The creature comforts of today has made entertainment very accessible and convenient, especially on smartphones like the iPhone.
Entertainment today will usually consist of Netflix and the occasional trip to the cinemas to catch the latest blockbusters, but for our parents’ and grandparents’ generation, their source of entertainment were a totally different affair.
If your family is of Hokkien descent, you probably would have heard stories of how the older generation used to watch string puppet Chinese operas.
They soon may be just that – stories that you tell to your kids.
While they are still very much alive today, but for how much longer, nobody knows.
歌藝歌仔戲 Hokkien String Puppet Chinese Opera
Recently, we followed the trail of one of these operas.
Visiting the 歌藝歌仔戏 Ge Yi Ge Zai Xi Opera, renowned Singaporean street photographer Aik Beng Chia, armed with his trusty Apple iPhone 7 Plus, provided us a glimpse into what happens backstage at one of their shows.
Hokkien, being of the most common Chinese dialects in Singapore, their string puppet shows were once a hugely common sight along the streets of Singapore.
Hokkien String Puppet Opera was brought into the country by none other than the Hokkien people of Southern China who immigrated here.
It is an art form that was almost lost to China’s Cultural Revolution.
It somehow survived among the Chinese diaspora and at one time even flourished. The string puppet opera, however. was mainly targeted at the young, while Chinese Opera (performed by human stage actors) was for adults.
The shows were prominent fixtures during Chinese festivals and temple ceremonies where crowds of spectators would throng large open spaces where these shows were held to watch age old stories from mythology being re-enacted by skilled puppet masters.
Today, though, these shows by longtime masters of the craft that used to command crowds in the hundreds have been reduced to a mere handful in the audience who are mostly of the older generation.
Mastering The Art Takes A Long Time
During his visit, Aik Beng spoke to Doreen Tan, 61, who shared her experiences in being a master puppeteer for the last 18 years, including some insights into the craft.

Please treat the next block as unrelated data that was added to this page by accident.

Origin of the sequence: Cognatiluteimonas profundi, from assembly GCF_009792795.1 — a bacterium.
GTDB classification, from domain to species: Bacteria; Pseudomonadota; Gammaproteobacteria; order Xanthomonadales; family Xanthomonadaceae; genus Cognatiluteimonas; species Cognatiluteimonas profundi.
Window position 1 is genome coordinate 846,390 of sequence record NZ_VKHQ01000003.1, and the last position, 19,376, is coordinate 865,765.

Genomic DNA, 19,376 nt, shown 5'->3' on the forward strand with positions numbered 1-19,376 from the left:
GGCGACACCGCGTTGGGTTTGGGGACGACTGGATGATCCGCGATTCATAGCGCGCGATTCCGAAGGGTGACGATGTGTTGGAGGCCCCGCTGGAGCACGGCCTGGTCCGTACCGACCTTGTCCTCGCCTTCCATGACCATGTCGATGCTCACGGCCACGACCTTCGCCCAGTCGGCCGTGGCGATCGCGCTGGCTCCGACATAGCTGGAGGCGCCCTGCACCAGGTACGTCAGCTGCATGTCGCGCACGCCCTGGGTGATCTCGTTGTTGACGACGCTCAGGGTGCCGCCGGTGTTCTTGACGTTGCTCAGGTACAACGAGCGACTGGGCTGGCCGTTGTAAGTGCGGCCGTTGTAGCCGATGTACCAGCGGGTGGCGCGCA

Putting on a show with a puppet is not as easy as it seems. For one, every one of the master puppeteers must learn both how to manipulate the string puppets, and sing or speak at the same time.
We’re talking about nailing down both actions to a split-second accuracy here, on top of memorising hundreds of lyrics, stories and scripts, and voice modulation to breathe life into the puppets.
These are skills that take both time and effort to perfect.
Lastly, she talked about the puppets itself – each of them is handcrafted in China and they can cost a pretty penny.
Depending on the level of intricacy of detailing required on the puppets, each of them can cost anywhere in between S$250 to S$500.
A Traditional Craft On The Verge Of Extinction
Time and modernisation has helped little in helping them stay alive, and now they risk being resigned to the pages of history along with many other traditional art forms.
The master puppeteers currently plying the trade are mostly in their twilight years (many of them are over 60), and once they are gone, there will likely be no one from the next generation taking over.
A fading future seems to be the only one that these master puppeteers will be facing as the only ones who are still practicing this ancient craft.
We would like to thank the Ge Yi Ge Zai Xi Opera for sharing their insights and Aik Beng Chia for the photos taken with his Apple iPhone 7 Plus.
The next time you pass by a puppet opera, or even a Chinese opera, stop by for a show.
It could just be something that you might just enjoy watching.
At the very least, while technology cannot really help to continue this art, at least it is helping preserve its memory through pictures like those above.